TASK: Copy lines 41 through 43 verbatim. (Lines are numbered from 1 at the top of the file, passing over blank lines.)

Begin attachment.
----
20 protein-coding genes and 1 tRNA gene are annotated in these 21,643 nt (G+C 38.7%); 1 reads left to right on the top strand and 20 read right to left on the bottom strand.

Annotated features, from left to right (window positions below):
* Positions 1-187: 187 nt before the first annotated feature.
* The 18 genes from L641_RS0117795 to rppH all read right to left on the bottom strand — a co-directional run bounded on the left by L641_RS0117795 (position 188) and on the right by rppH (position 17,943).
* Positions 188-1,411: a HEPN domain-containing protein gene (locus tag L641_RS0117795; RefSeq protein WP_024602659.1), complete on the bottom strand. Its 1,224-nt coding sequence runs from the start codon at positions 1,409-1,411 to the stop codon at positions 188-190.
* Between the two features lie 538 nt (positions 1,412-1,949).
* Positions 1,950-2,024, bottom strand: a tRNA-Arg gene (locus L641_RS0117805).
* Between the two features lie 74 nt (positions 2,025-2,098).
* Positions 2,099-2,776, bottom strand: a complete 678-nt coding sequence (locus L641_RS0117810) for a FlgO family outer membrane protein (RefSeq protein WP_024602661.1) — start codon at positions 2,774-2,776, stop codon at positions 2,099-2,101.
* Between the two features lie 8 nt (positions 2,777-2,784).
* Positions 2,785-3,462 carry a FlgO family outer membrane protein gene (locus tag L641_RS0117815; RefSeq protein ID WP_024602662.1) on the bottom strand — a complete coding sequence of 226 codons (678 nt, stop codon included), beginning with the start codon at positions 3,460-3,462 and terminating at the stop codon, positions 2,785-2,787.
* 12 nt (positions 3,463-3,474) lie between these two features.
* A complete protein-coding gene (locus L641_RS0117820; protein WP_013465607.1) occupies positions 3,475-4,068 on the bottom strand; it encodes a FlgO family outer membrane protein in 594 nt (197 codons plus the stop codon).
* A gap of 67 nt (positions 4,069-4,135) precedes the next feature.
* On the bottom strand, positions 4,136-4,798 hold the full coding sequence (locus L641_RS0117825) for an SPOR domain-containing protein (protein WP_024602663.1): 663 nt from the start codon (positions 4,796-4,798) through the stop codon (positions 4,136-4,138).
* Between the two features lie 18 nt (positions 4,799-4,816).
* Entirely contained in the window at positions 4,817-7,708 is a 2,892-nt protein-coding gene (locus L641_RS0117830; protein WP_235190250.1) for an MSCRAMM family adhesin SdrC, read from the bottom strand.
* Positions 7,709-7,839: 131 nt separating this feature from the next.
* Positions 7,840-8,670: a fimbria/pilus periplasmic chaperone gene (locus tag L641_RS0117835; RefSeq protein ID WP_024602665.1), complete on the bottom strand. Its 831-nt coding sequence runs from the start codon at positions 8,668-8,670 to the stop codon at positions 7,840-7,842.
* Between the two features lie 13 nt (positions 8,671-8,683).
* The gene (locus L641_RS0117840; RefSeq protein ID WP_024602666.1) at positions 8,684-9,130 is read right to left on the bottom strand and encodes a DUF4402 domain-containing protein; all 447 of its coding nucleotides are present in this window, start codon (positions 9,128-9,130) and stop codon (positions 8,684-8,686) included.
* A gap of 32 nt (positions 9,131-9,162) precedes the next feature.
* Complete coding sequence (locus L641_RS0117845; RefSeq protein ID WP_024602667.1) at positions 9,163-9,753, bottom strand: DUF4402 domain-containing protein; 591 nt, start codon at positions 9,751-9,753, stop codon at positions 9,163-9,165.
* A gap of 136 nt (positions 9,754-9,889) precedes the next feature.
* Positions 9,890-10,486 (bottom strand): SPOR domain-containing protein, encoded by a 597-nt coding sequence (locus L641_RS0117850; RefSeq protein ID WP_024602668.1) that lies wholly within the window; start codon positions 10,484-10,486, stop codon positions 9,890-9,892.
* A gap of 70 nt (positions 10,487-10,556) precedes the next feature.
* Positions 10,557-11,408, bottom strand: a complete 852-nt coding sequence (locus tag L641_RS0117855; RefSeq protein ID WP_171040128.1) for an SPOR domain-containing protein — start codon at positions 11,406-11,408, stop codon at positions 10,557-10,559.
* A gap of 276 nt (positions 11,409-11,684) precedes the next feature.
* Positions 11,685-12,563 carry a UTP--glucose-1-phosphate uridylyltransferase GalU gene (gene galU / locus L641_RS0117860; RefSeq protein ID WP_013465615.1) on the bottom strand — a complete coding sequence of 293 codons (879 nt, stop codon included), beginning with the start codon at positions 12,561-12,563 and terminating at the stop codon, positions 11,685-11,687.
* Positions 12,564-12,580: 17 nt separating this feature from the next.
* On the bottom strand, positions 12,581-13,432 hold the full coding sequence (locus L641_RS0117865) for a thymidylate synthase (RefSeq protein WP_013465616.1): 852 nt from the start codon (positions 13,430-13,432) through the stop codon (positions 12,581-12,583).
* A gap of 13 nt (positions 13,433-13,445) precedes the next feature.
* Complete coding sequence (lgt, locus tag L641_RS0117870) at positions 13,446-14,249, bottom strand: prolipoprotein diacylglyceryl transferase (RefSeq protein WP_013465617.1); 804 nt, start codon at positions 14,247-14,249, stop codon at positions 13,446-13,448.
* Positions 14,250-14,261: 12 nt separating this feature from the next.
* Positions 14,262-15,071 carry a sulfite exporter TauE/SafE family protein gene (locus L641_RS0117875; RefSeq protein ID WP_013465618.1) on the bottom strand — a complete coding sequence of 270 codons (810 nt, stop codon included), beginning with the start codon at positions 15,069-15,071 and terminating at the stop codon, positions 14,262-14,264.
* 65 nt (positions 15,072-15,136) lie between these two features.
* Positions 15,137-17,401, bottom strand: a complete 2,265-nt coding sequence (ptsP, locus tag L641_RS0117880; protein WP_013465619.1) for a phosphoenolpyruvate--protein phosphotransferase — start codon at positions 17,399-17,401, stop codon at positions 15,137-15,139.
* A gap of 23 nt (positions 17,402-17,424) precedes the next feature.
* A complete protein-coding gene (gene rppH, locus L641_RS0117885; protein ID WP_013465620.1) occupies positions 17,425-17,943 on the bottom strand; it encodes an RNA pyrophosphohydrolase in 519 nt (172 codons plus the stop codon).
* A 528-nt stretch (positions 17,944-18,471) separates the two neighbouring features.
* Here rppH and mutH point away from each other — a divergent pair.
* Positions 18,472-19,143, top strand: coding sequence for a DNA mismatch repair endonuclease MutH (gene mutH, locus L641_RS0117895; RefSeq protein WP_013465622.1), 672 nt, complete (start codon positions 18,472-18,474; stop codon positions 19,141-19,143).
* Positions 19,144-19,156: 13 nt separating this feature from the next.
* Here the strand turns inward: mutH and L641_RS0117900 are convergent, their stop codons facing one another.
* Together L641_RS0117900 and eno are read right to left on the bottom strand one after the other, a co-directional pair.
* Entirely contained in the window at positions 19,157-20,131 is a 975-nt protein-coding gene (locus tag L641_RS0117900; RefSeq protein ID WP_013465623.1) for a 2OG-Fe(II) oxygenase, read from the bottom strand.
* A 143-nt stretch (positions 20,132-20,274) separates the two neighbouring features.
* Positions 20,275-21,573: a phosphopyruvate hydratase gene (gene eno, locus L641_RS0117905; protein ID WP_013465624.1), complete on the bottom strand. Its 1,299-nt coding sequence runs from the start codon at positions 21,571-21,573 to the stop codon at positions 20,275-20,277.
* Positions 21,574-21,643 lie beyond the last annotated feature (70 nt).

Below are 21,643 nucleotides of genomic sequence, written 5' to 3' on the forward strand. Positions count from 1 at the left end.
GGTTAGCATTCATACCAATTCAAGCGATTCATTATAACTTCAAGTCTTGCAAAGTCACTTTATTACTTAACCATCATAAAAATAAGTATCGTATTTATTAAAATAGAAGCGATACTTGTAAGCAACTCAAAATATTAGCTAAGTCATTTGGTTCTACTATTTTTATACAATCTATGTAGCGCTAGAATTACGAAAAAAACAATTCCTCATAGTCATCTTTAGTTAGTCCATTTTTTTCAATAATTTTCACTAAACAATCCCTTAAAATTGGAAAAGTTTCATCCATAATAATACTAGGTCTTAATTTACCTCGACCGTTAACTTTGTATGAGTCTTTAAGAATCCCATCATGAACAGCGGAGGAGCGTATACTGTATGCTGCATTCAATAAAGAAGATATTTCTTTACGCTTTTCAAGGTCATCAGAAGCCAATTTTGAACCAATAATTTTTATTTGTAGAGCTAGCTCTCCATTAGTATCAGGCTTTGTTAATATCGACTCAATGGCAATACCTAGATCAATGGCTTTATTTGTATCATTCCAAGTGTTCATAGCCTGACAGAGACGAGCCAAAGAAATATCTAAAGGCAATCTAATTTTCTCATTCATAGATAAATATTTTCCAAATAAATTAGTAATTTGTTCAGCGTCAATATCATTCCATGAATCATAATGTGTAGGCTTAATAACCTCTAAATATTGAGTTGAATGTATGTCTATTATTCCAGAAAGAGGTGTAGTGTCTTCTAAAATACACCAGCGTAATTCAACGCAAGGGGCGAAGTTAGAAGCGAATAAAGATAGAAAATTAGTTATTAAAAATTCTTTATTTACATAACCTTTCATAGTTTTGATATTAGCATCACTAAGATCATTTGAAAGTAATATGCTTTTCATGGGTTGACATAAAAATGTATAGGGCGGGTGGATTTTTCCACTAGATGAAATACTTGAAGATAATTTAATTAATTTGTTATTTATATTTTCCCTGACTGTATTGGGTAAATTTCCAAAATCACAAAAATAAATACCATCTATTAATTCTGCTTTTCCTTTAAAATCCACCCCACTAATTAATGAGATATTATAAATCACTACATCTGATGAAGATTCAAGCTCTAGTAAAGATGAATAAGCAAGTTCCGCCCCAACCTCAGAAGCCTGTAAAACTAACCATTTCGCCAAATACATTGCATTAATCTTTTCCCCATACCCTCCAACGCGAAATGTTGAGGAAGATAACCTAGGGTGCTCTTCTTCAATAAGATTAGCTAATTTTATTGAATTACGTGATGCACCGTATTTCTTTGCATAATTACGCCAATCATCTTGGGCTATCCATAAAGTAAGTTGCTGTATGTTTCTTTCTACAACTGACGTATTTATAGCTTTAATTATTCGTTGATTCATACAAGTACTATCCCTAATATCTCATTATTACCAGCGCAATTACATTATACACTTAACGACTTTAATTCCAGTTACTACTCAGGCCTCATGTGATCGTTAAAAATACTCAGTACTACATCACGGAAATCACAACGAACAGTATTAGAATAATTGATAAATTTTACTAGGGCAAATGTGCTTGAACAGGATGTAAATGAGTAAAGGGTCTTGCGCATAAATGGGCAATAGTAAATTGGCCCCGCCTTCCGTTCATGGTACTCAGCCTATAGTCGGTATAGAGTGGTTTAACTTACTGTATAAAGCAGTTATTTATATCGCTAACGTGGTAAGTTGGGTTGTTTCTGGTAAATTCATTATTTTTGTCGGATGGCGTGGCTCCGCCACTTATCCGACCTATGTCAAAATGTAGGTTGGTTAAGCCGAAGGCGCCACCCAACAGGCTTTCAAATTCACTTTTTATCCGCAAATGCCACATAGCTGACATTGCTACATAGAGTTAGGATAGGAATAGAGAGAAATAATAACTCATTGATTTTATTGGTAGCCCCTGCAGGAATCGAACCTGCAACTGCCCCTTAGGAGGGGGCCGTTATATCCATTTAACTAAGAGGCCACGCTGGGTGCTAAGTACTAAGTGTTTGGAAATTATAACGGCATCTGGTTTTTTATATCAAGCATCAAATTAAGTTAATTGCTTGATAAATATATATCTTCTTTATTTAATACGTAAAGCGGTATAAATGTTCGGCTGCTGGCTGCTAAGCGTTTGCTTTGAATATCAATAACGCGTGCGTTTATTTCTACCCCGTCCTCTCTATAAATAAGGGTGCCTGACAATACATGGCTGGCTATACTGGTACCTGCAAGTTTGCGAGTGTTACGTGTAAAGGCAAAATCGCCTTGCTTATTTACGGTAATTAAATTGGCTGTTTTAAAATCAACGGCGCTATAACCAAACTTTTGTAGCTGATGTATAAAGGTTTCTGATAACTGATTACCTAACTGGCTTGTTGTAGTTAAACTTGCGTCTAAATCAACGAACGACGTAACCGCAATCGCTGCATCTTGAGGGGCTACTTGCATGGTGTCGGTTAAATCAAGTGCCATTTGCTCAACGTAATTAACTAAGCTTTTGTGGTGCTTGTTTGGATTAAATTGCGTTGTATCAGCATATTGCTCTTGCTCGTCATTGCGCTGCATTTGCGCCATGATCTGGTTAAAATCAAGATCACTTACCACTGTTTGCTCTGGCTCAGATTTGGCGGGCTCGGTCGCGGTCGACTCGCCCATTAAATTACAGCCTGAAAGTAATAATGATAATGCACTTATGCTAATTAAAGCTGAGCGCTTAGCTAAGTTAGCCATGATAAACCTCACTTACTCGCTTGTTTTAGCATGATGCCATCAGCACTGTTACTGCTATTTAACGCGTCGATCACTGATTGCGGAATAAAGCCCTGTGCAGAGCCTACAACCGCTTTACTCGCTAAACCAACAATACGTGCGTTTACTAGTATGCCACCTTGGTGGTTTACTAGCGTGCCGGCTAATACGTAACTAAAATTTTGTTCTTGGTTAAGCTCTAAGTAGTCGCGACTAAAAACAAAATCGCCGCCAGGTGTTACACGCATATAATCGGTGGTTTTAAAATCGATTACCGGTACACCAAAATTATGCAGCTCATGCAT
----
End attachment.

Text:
* Here rppH and mutH point away from each other — a divergent pair.
* Positions 18,472-19,143, top strand: coding sequence for a DNA mismatch repair endonuclease MutH (gene mutH, locus L641_RS0117895; RefSeq protein WP_013465622.1), 672 nt, complete (start codon positions 18,472-18,474; stop codon positions 19,141-19,143).
* Positions 19,144-19,156: 13 nt separating this feature from the next.